Between August 1, 2022, and July 31, 2023, FDA approved 14 new anticancer therapeutics, 12 previously approved therapeutics for treating new cancer types, and two new diagnostic imaging agents.
AACR Cancer Progress Report 2023: Contents
In the United States, the overall cancer death rate has been steadily declining since the 1990s, translating into more than 3.8 million cancer deaths avoided. However, progress has not been uniform against all cancer types, and there are stark inequities in the cancer burden among many sociodemographic groups.
Cancer is a collection of diseases that are characterized by unchecked cell multiplication. Both acquired and inherited genetic mutations, as well as modifications inside and outside the cell, can contribute to cancer development.
In the U.S., 40 percent of all cancers are associated with modifiable risk factors. The decline in cancer mortality over the past 30 years is largely attributable to reductions in smoking and increased screening.
Extensive research has shown that routine cancer screening saves lives. Advances in medical research are underscoring the potential for artificial intelligence and minimally invasive screening tests as new frontiers in early detection of cancer.
Advances in novel and innovative approaches to surgery, radiotherapy, chemotherapy, molecularly targeted therapy, and immunotherapy—the five pillars of cancer treatment—are saving and improving lives.
Cancer immunotherapeutics work by unleashing the power of a patient’s immune system to fight cancer and have emerged as one of the most exciting new approaches to cancer treatment. As of July 31, 2023, at least 23 different cancer immunotherapeutics have been approved by the FDA.
In this special section, Nobel Laureate James P. Allison, PhD, FAACR, and Padmanee Sharma, MD, PhD, discuss how bringing clinical trials, immune profiling, discovery science, data science, and drug development together on a coordinated team can accelerate the path of new drugs and drug combinations to the clinic.
Cancer survivors face unique challenges, but lifestyle factors like diet and exercise as well as caregiving resources like patient navigators, clinical care coordinators, and patient advocates can enhance patient outcomes.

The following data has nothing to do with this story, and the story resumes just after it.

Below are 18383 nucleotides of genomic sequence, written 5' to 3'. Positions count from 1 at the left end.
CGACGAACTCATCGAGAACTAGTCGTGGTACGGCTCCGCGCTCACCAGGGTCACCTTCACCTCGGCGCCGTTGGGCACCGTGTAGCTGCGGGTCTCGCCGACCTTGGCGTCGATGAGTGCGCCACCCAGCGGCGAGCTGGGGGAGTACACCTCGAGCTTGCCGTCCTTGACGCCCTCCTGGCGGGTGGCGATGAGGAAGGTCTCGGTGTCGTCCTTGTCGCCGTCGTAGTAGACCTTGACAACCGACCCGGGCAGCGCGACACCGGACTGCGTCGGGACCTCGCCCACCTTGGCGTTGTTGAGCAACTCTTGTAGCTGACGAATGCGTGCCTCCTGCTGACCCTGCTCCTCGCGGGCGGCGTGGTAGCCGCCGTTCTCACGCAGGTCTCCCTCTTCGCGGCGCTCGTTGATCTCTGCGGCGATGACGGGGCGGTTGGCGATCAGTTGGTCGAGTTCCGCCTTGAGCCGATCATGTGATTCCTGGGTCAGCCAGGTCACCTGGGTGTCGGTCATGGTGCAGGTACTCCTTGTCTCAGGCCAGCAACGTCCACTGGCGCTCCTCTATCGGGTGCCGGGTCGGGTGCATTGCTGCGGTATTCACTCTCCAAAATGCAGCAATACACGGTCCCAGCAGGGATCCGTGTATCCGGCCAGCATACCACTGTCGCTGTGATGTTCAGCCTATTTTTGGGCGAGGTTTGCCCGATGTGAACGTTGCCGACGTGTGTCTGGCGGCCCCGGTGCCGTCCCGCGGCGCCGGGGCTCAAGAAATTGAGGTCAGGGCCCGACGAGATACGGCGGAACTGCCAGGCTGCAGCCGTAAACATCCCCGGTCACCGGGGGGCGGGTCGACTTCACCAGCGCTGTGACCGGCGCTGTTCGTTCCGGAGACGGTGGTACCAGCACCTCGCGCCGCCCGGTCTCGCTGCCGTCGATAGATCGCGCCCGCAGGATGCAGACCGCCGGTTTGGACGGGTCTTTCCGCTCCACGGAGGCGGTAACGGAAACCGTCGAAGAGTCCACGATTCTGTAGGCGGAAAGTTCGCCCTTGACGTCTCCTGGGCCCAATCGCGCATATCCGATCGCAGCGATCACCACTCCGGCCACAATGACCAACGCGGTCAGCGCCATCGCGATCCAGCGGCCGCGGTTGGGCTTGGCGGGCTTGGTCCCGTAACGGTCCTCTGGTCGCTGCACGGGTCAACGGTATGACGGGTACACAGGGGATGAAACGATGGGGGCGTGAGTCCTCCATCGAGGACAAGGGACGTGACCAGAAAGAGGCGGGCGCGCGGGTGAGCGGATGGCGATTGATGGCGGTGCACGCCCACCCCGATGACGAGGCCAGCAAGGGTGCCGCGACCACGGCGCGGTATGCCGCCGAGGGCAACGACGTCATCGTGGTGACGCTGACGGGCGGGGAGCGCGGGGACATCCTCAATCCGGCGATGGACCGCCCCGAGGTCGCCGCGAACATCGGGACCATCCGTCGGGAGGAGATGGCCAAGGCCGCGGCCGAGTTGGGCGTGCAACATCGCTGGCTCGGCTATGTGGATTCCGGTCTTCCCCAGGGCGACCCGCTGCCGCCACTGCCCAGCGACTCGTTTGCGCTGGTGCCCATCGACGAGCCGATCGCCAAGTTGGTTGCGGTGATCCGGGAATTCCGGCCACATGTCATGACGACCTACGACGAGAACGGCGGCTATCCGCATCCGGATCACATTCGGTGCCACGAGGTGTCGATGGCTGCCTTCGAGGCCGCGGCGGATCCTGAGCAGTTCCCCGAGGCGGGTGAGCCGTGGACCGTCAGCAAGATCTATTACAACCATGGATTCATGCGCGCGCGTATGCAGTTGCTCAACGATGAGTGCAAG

Innovative technologies such as artificial intelligence and wearable devices, and novel approaches such as modulating the human microbiome, will drive progress against a wide range of cancers, including those that have been especially difficult to treat.
Advancing the Future of Cancer Research and Patient Care Through the Adoption of Evidence-based Policies
Federally funded research can accelerate the pace of new scientific breakthroughs against cancer, while policies and and public health programs can ensure that the benefits of those advances are shared equitably.
This 13th edition of the Cancer Progress Report documents the unprecedented progress against cancer and underscores how continued investments in cancer research will ensure that treating and curing all cancers is within our reach.
The extraordinary advances against cancer detailed in this report were made possible by investment in biomedical research. To continue this progress, the AACR calls on Congress to provide robust, sustained, and predictable annual funding increases for NIH, NCI, FDA, and CDC in FY 2024 and beyond.
We are in an era of extraordinary scientific progress against cancer fueled by research-driven breakthroughs across the spectrum of cancer science. To maintain the momentum against cancer, we must ensure that medical research remains a national priority for our policymakers.
Unprecedented progress in medical research is increasing our understanding of the collection of diseases we call cancer and is driving remarkable improvements in cancer prevention, early detection, diagnosis, and treatment.
2023-2024 AACR President Philip D. Greenberg, MD, FAACR, serves as the chair of the Steering Committee for the AACR Cancer Progress Report 2023.